“If we’re serious about transforming the country’s relationship with police, we have to start by taking on America’s most common interaction with law enforcement – traffic stops. 

“Driving while black shouldn’t be a crime.” 

The move also comes as the city council recently removed a large portion of funding from the police department.  Recently, the new budget cut  $9.2 million from the agency, a 12% reduction overall.  Berkeley Mayor Jesse Arreguin said the reduction was “a down payment on reimagining public safety in Berkeley.” 

During the council meeting when the budget was approved, the mayor said:

“The overwhelming message (from the public) is that we do need to defund the police and we need to reinvest money from our police department budget into other community priorities, including expanding mental health, outreach and treatment, services for our homeless, housing and services that specifically address the needs of our Black and brown communities.”

What was not specifically addressed is exactly how much the reduction in the police budget would affect the number of officers for the city. 

During a July 14th meeting, the city council will discuss exactly how the plan will work which would prohibit police from conducting “routine” traffic stops and pass that responsibility onto unarmed public works employees.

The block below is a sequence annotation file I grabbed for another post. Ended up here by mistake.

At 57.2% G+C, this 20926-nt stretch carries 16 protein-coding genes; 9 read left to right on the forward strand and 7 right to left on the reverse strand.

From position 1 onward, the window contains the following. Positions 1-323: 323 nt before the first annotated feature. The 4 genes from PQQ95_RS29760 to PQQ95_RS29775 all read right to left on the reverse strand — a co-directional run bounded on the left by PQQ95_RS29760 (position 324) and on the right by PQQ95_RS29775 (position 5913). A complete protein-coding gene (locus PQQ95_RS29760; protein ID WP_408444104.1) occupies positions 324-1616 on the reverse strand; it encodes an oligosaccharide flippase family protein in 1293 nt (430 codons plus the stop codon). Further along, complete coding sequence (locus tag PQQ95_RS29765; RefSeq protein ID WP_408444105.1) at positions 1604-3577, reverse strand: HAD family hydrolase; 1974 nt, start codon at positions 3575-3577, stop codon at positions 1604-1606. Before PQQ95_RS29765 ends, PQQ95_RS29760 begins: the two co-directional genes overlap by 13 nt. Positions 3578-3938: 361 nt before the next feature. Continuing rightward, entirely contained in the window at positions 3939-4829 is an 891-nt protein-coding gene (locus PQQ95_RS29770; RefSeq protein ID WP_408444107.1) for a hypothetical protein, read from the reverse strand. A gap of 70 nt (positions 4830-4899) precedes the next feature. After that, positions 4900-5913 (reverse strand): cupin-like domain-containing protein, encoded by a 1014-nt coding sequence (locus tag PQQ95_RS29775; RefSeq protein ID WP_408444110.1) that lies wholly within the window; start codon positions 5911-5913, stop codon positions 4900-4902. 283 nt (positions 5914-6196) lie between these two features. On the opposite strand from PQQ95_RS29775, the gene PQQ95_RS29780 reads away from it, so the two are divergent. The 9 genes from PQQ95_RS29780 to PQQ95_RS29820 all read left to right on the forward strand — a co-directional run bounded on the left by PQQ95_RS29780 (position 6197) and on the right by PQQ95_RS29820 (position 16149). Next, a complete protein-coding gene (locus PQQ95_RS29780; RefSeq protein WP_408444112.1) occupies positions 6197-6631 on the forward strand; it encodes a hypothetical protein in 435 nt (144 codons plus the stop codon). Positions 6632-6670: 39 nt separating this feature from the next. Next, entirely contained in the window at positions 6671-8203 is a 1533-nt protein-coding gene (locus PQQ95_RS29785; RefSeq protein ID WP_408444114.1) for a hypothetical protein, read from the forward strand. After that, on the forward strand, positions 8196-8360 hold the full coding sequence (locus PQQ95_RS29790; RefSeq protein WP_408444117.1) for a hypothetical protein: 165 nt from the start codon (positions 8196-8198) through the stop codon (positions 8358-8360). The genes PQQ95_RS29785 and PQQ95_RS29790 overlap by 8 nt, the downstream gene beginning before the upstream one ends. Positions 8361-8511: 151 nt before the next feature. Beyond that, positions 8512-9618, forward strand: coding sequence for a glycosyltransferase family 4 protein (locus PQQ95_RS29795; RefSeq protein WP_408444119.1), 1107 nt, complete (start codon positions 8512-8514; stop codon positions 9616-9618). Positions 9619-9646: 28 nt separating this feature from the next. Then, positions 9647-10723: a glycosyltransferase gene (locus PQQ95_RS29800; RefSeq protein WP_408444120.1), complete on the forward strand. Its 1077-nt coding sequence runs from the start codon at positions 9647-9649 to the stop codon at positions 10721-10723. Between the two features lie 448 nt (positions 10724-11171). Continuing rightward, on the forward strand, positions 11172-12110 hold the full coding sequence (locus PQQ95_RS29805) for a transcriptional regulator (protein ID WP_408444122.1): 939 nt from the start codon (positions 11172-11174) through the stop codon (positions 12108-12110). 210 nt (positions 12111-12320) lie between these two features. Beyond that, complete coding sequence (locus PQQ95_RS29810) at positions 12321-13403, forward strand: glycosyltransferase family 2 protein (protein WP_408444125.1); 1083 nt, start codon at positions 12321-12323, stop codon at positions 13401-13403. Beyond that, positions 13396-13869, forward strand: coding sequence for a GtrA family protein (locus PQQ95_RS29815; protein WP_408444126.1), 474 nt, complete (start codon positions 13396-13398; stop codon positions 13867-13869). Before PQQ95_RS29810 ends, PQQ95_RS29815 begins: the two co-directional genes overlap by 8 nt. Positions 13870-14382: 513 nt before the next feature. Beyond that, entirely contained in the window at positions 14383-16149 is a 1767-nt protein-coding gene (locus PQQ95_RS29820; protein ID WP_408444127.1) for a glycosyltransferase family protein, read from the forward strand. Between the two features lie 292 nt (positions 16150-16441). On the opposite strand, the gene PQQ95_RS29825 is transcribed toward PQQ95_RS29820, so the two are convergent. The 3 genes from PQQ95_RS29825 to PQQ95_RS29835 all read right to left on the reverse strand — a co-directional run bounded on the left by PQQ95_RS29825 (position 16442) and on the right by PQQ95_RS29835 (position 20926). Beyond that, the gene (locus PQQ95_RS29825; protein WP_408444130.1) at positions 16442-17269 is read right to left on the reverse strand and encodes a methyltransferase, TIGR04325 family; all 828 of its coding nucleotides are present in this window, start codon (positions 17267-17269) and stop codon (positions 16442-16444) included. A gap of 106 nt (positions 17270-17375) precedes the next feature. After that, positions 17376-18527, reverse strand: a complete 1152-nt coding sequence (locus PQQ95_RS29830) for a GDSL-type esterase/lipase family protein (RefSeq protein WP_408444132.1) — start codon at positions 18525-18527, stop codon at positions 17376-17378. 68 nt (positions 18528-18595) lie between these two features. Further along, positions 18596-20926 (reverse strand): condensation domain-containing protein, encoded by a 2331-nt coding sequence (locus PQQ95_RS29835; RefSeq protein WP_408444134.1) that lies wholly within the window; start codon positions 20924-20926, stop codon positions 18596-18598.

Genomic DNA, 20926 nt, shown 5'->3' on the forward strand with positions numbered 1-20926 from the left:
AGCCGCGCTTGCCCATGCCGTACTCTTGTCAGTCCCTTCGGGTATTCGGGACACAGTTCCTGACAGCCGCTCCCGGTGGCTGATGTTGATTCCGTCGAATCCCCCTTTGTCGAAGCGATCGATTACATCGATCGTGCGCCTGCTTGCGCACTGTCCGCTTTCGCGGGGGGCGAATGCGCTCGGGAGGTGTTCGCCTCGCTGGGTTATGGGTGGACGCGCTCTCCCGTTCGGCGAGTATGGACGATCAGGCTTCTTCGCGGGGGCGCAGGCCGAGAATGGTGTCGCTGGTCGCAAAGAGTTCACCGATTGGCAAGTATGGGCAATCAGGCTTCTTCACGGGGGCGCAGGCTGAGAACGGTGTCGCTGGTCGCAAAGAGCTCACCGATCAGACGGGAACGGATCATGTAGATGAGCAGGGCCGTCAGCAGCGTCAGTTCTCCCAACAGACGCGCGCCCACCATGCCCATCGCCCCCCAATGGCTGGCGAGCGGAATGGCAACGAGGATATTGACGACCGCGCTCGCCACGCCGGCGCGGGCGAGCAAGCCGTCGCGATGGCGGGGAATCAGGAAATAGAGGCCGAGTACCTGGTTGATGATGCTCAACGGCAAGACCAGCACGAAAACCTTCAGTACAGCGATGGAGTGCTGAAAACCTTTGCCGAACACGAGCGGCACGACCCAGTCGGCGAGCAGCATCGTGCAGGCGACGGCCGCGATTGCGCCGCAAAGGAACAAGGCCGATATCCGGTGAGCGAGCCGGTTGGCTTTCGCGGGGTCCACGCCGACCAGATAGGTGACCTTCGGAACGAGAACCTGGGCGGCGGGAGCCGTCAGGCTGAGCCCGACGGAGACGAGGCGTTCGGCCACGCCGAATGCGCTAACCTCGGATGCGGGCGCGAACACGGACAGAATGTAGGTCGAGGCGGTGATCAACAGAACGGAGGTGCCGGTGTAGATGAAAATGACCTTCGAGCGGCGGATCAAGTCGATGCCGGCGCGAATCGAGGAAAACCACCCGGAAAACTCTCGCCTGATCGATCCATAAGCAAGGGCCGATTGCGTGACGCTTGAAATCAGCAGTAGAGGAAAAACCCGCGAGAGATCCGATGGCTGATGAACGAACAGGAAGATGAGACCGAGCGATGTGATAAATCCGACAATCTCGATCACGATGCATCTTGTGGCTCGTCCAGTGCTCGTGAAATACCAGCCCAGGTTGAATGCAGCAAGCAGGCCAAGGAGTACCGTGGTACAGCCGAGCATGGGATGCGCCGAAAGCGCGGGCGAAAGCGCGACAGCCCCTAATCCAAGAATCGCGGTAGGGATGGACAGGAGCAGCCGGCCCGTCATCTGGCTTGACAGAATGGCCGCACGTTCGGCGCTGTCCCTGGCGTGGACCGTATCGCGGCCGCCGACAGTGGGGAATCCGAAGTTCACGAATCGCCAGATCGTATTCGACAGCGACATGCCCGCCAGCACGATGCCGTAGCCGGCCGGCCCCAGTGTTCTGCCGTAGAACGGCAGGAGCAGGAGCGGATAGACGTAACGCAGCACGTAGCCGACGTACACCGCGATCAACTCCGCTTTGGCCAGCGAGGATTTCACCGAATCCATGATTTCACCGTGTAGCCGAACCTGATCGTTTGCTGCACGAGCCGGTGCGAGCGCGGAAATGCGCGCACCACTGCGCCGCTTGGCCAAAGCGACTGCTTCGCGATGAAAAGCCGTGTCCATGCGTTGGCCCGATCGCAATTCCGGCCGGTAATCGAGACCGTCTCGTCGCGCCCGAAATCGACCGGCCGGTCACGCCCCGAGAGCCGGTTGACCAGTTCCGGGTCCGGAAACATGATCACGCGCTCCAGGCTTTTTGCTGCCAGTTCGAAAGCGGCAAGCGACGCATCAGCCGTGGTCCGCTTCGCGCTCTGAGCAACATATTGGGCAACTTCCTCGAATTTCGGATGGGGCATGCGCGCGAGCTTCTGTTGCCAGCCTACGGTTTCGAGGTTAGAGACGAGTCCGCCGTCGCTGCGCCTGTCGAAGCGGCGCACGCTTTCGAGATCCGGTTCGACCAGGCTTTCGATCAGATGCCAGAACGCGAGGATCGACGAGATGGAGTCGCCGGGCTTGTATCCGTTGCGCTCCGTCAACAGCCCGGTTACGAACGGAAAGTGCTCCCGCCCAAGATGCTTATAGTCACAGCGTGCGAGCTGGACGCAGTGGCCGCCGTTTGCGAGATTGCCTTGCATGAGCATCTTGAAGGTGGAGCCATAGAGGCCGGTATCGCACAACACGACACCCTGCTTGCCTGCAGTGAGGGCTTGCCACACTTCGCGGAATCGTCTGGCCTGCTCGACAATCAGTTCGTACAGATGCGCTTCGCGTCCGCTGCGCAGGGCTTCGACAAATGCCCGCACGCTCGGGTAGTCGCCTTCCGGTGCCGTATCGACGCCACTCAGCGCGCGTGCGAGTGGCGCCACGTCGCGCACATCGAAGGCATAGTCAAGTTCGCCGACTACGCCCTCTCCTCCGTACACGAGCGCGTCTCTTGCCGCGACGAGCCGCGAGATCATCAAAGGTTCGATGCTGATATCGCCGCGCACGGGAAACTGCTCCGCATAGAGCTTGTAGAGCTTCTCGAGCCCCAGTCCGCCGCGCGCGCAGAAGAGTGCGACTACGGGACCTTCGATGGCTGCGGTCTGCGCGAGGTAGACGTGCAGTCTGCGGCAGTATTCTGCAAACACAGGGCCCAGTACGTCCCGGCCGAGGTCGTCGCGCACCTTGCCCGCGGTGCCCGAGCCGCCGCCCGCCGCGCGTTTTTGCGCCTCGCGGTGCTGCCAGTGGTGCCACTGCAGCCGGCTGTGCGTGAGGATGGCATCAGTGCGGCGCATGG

Police would no longer be allowed to stop vehicles for any type of traffic infractions, starting next fiscal year. 

People who are in support of this point out deadly interactions between police and the people they pull over.  It appears that their belief is that the police, not the person who is pulled over, who are the reason the stop turns deadly. 

Darrell Owens, a co-executive of a local housing and transit activist organization said:

“There’s this cultural fear among Black people that it’s the traffic stop that’s going to get them killed.  Why does it always escalate into these violent situations?”